Deck of the Week: Standard B/R Aggro

Simon Irving Deck of the Week, Standard

Dominaria Standard is still a new and shiny format, open to all kinds of innovation and originality. Early results have shown a massive swing away from the previous Standard metagame, with nary a Scarab God to be found. Without that great bug-headed monstrosity casting its ominous shadow over the battlefields and graveyards of our Standard matches, many new archetypes are cropping up. From Llanowar Elf-fueled Mono-Green lists to resurgent Blue/White Control lists leaning on the power of Teferi, Hero of Dominaria, it’s a bold new format to navigate.

Mox Boarding House regular Andrew Blackwood found success against the unknown this weekend with an innovative Black/Red Aggro list, winning a PPTQ at Geek Fortress in Snohomish, WA. Traditional Mono-Red strategies have lost a step, in large part thanks to the defensive strength of Seal Away and Lyra Dawnbringer, so Andrew grafted a small black splash and a whole pile of artifact synergies onto the Hazoret & Co. lists we’re all used to seeing.

Andrew Blackwood’s B/R Aggro 

4 Soul-Scar Mage
4 Bomat Courier
4 Scrapheap Scrounger
4 Goblin Chainwhirler
2 Pia Nalaar
1 Hazoret the Fervent
2 Rekindling Phoenix
4 Heart of Kiran
1 Karn, Scion of Urza
2 Chandra, Torch of Defiance
1 Angrath, the Flame-Chained
3 Abrade
4 Unlicensed Disintegration
4 Dragonskull Summit
3 Canyon Slough
3 Spire of Industry
14 Mountain

Sideboard:
1 Abrade
1 Chandra, Torch of Defiance
1 Aethersphere Harvester
2 Arguel’s Blood Fast
2 Doomfall
2 Duress
1 Fiery Cannonade
1 Glorybringer
2 Magma Spray
1 Sweltering Suns
1 The Eldest Reborn

Andrew credited Goblin Chainwhirler with a lot of his success, calling it “probably the reason for playing the deck in its current form.” For just three red mana, Chainwhirler pings your opponent, wipes the board of pesky Llanowar Elves and Bomat Couriers, crews Heart of Kiran, and can team up with Soul-Scar Mage to permanently shrink an entire board of larger creatures. Andrew says that this list wants to constantly apply pressure in Game One, and Chainwhirler‘s vast utility accomplishes much of that goal.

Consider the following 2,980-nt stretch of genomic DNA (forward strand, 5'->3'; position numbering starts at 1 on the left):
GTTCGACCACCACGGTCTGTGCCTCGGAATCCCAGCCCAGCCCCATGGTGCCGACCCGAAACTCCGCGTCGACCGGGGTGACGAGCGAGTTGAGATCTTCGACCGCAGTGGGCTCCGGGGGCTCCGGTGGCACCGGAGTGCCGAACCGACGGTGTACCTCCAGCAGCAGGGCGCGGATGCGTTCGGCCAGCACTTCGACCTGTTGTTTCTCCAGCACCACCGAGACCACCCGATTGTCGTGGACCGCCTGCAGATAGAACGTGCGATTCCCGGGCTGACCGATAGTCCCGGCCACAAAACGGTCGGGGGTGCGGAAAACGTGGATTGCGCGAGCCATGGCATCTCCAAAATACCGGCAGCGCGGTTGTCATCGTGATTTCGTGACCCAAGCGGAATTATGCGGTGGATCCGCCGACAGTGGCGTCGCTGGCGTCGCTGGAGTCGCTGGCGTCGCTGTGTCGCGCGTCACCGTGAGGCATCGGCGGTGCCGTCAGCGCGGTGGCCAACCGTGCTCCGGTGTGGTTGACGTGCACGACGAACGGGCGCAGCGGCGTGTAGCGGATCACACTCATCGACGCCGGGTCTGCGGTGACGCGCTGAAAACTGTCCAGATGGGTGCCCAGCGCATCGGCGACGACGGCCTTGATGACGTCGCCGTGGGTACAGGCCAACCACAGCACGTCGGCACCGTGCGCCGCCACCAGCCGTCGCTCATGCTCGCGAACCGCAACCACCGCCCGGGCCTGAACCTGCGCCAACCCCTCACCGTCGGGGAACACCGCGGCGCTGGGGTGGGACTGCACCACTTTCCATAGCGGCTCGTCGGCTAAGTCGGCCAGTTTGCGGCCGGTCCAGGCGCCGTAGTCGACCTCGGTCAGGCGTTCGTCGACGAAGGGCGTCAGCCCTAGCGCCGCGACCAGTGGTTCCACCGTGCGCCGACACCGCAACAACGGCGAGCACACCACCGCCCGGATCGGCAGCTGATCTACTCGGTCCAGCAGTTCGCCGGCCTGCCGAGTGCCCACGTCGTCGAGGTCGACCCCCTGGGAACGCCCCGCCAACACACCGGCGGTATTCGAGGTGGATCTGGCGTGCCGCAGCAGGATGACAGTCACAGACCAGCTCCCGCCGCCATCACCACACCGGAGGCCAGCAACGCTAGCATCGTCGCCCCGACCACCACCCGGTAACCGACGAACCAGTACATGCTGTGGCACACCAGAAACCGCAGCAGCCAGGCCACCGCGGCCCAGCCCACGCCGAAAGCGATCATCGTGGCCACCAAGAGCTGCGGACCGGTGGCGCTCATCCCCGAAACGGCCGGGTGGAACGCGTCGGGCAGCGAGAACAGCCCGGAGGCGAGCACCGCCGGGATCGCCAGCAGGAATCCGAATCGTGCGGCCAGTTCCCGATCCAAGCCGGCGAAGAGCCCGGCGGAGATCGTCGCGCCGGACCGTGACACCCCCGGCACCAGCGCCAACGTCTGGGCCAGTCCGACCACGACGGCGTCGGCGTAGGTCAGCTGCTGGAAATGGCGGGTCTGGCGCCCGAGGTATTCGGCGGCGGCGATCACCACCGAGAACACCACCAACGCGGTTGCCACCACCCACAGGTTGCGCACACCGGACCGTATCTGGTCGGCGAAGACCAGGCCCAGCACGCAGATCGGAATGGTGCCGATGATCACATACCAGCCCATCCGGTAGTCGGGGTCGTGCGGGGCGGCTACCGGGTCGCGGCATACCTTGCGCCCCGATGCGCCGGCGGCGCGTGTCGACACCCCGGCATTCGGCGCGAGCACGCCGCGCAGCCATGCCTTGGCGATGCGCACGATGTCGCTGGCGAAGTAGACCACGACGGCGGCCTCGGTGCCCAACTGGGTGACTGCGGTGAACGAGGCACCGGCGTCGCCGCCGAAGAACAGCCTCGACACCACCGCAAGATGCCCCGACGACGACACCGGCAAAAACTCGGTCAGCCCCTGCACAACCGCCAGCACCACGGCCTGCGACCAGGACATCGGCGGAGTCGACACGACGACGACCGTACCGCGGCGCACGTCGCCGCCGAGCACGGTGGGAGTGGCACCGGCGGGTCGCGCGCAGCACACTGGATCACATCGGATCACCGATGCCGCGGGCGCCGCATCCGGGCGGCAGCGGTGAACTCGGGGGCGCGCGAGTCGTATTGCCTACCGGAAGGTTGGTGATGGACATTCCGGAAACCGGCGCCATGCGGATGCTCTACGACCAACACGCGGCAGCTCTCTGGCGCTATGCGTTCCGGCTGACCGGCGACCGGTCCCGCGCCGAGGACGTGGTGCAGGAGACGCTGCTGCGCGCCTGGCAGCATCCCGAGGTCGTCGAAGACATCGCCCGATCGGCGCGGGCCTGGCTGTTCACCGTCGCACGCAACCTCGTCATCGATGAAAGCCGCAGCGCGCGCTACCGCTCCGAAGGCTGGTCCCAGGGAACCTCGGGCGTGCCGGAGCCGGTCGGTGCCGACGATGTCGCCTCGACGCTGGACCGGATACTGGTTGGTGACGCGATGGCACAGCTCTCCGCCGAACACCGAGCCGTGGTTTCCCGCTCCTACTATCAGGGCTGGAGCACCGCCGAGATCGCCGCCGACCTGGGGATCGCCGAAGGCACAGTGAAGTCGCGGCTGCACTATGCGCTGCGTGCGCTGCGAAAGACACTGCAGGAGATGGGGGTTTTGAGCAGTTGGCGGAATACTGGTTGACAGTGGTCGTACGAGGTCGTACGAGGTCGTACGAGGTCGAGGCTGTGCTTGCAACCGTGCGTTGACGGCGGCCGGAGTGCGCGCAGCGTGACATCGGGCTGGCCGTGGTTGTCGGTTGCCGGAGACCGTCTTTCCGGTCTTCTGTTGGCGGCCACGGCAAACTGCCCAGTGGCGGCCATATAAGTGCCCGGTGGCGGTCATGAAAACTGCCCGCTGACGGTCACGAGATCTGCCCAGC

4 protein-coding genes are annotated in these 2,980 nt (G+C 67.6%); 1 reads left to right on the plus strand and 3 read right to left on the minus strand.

Heart of Kiran was the other card that drew Andrew to this particular build. With vigilance making it immune to the ubiquitous Seal Away, Heart is back to its old tricks of dealing egregious amounts of damage in the early game. What’s more, all these artifacts enable Spire of Industry, fixing an otherwise-clunky Black/Red manabase without jeopardizing Andrew’s ability to resolve Goblin Chainwhirler on curve.

The black splash offers answers to the cards most troublesome to Mono-Red, specifically Lyra Dawnbringer. Unlicensed Disintegration is back to kill angels and take names, all while adding in a sizable amount of chip damage if any of the deck’s many artifacts are in play. Duress, Doomfall, and The Eldest Reborn give the deck versatility against a slew of defensive answers. Meanwhile, Angrath, the Flame-Chained substitutes for Glorybringer – you don’t know true joy until you snatch a Lyra away from your befuddled Blue/White opponent and smack them for five damage with it.

Moving forward, Andrew believes that the balance of high-end threats could still use tweaking. Karn, Scion of Urza was a non-factor for him throughout the PPTQ, and he notes that Chandra, Torch of Defiance has lost utility, since her damage can no longer be redirected to opposing Planeswalkers. He still feels the core of the deck is well-positioned against the meta, though. What’s more, Andrew’s close friend and fellow Mox regular Campbell Glass made Top 4 of the same PPTQ with a nearly identical list, showing that the two of them read the metagame well.

Between versatile early threats and a diverse collection of late-game haymakers, this list is poised to adapt to whatever you face from match to match.

 

Header design: Justin Treadway
Header image: “Goblin Chainwhirler” by Svetlin Velinov